Archive for Tuesday, July 24, 2001

Indonesia comes full circle as new leader takes power

July 24, 2001

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— President Abdurrahman Wahid tried every political maneuver he knew to stave off impeachment. But after the military ignored his order to shut down the legislature, lawmakers dismissed him and replaced him with Megawati Sukarnoputri eldest daughter of Indonesia's first leader.

Stripped of power and insisting that he had been removed from office unconstitutionally, the Muslim cleric refused Monday to leave the presidential palace, where his successor grew up before her father was deposed.

A street vendor in Jakarta reads a newspaper that proclaims
Megawati Sukarnoputri as the new president of Indonesia. Megawati
was sworn in as head of state on Monday, minutes after the national
assembly dismissed President Abdurrahman Wahid.

A street vendor in Jakarta reads a newspaper that proclaims Megawati Sukarnoputri as the new president of Indonesia. Megawati was sworn in as head of state on Monday, minutes after the national assembly dismissed President Abdurrahman Wahid.

Outside its whitewashed walls, Indonesians could only hope that Megawati, their fourth president in three years, would end the economic ruin and bloody violence that has marred a faltering transition to democracy. Others simply wondered how long she would last as head of state.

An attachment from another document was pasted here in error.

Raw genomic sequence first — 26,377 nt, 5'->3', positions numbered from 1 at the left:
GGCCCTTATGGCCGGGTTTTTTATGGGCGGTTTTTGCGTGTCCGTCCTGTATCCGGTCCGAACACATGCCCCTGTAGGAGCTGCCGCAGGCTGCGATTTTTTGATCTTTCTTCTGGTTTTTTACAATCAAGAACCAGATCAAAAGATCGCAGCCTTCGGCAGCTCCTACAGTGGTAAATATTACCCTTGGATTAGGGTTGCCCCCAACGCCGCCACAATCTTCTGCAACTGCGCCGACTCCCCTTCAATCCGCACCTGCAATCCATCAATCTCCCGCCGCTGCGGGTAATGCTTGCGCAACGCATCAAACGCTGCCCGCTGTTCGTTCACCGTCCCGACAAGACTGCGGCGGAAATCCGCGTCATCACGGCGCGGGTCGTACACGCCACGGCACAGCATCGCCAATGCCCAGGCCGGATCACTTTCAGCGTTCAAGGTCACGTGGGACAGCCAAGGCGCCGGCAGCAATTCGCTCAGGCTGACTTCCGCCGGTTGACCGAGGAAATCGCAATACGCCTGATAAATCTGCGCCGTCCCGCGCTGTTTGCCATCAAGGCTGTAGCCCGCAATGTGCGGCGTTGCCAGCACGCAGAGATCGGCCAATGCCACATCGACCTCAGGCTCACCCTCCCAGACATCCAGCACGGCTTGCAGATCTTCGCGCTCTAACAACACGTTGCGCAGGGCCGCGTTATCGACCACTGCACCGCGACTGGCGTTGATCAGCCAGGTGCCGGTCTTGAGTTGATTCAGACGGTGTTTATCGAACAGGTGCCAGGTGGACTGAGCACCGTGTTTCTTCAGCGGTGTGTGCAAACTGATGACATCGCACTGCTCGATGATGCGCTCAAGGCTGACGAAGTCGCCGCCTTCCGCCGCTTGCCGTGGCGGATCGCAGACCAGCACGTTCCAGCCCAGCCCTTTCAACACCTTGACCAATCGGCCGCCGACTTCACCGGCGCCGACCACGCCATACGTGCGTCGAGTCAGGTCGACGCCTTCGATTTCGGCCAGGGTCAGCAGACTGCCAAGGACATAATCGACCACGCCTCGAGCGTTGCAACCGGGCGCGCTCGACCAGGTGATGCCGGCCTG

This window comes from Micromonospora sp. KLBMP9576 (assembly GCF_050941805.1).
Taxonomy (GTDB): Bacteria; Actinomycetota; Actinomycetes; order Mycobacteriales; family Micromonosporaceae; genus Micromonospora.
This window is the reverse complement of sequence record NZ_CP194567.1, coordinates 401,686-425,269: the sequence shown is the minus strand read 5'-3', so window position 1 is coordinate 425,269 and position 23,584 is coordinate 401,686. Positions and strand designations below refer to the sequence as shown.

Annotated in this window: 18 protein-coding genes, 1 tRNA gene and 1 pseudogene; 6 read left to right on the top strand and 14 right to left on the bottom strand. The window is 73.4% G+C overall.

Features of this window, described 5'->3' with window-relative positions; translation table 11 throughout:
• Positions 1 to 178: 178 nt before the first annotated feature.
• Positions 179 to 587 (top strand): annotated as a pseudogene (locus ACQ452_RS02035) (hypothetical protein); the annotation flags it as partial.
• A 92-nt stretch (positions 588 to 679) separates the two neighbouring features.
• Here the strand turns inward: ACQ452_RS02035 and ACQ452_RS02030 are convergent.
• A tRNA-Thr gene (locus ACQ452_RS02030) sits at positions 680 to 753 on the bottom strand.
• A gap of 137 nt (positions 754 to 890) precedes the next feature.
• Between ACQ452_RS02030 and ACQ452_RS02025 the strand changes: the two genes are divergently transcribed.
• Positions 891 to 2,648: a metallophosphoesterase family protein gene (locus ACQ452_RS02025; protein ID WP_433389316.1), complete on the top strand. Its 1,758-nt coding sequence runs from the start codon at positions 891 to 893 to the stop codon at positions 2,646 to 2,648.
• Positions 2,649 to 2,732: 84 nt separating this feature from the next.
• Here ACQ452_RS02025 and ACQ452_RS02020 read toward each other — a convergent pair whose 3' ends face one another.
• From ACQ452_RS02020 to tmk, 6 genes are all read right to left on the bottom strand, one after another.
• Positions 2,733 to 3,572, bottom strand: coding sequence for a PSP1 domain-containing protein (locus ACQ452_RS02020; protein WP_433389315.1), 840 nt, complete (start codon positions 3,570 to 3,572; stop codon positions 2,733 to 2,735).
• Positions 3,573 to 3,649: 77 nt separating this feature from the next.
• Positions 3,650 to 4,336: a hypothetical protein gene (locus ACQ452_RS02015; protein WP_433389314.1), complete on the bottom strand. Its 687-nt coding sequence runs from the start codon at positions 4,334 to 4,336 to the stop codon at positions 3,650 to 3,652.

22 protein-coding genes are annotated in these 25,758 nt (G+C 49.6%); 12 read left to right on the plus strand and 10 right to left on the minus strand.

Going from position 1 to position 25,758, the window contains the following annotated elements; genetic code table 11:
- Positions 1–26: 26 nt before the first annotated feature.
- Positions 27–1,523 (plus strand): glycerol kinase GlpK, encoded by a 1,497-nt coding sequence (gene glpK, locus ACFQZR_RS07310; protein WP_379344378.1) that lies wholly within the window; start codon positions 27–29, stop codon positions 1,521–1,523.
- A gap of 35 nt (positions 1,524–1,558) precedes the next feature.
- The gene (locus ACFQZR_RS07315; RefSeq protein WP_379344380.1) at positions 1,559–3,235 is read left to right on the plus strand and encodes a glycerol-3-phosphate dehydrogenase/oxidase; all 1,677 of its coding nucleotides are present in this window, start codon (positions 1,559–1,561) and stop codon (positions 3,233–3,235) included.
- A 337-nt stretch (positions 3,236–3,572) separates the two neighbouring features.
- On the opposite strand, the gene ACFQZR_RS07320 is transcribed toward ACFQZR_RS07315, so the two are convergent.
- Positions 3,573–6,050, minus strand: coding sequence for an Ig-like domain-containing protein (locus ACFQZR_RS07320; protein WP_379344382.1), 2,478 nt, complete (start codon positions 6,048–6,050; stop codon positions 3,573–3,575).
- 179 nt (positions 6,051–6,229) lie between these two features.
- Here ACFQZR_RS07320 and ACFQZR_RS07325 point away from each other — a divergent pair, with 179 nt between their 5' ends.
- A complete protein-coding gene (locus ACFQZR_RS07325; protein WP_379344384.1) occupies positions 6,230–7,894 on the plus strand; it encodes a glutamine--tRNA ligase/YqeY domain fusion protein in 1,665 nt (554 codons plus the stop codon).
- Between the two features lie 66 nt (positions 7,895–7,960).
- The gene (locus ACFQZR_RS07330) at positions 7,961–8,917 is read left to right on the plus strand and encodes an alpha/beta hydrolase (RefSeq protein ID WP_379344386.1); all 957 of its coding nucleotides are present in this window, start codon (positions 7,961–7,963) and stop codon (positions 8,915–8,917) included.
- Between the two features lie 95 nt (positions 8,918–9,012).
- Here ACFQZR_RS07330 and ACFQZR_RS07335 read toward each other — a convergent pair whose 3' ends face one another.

"We're just small people. As long as we can provide for ourselves, we don't really care about politics," said Nana Suryana, who sells cigarettes from a street stall.

The capital, Jakarta, was calm after Megawati's uncontested 591-0 victory in the national assembly, Indonesia's supreme legislative body.

There were no major celebrations after her election. Only a few hundred protesters rallied peacefully in front of the palace in support of Wahid, who had warned that his removal from office would trigger bloodshed and national disintegration.

Wahid's next move was not immediately clear. A legal challenge seemed unlikely after the nation's highest court proclaimed that the legislature had the right to impeach him.

Megawati, the eldest daughter of Indonesia's founding father, Sukarno, worked fast to take control over the government of the world's fourth most populous nation.

The new president is adored by millions of poor and middle class Indonesians. Although she had served as Wahid's deputy since 1999, she remains largely untested as a leader.

Apart from identifying herself with her father's nationalism, she has never outlined a strategy to pull Indonesia out of its economic mire. Nor has she said how she would resolve the many ethnic, religious and separatist conflicts that threaten the nation.

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